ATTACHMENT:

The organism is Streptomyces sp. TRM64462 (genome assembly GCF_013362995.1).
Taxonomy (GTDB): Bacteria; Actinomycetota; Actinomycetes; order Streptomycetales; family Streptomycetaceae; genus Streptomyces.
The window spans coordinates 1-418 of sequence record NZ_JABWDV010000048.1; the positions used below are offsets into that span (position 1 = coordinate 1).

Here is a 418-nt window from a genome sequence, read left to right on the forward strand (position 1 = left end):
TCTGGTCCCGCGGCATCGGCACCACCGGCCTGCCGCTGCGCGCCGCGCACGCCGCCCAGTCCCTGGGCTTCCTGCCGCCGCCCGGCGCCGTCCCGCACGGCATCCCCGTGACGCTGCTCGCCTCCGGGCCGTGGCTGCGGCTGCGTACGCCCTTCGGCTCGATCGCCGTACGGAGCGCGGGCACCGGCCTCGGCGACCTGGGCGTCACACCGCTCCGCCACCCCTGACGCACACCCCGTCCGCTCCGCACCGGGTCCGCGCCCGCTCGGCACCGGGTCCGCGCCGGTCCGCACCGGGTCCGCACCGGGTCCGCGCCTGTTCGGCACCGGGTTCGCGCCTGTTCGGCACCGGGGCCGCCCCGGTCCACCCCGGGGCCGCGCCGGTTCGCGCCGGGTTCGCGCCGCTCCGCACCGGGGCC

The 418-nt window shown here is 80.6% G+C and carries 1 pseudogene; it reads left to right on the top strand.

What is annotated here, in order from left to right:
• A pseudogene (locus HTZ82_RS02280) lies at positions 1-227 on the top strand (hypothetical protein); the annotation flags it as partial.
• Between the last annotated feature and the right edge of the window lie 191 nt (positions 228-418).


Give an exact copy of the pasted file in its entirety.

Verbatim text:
The organism is Streptomyces sp. TRM64462 (genome assembly GCF_013362995.1).
Taxonomy (GTDB): Bacteria; Actinomycetota; Actinomycetes; order Streptomycetales; family Streptomycetaceae; genus Streptomyces.
The window spans coordinates 1-418 of sequence record NZ_JABWDV010000048.1; the positions used below are offsets into that span (position 1 = coordinate 1).

Here is a 418-nt window from a genome sequence, read left to right on the forward strand (position 1 = left end):
TCTGGTCCCGCGGCATCGGCACCACCGGCCTGCCGCTGCGCGCCGCGCACGCCGCCCAGTCCCTGGGCTTCCTGCCGCCGCCCGGCGCCGTCCCGCACGGCATCCCCGTGACGCTGCTCGCCTCCGGGCCGTGGCTGCGGCTGCGTACGCCCTTCGGCTCGATCGCCGTACGGAGCGCGGGCACCGGCCTCGGCGACCTGGGCGTCACACCGCTCCGCCACCCCTGACGCACACCCCGTCCGCTCCGCACCGGGTCCGCGCCCGCTCGGCACCGGGTCCGCGCCGGTCCGCACCGGGTCCGCACCGGGTCCGCGCCTGTTCGGCACCGGGTTCGCGCCTGTTCGGCACCGGGGCCGCCCCGGTCCACCCCGGGGCCGCGCCGGTTCGCGCCGGGTTCGCGCCGCTCCGCACCGGGGCC

The 418-nt window shown here is 80.6% G+C and carries 1 pseudogene; it reads left to right on the top strand.

What is annotated here, in order from left to right:
• A pseudogene (locus HTZ82_RS02280) lies at positions 1-227 on the top strand (hypothetical protein); the annotation flags it as partial.
• Between the last annotated feature and the right edge of the window lie 191 nt (positions 228-418).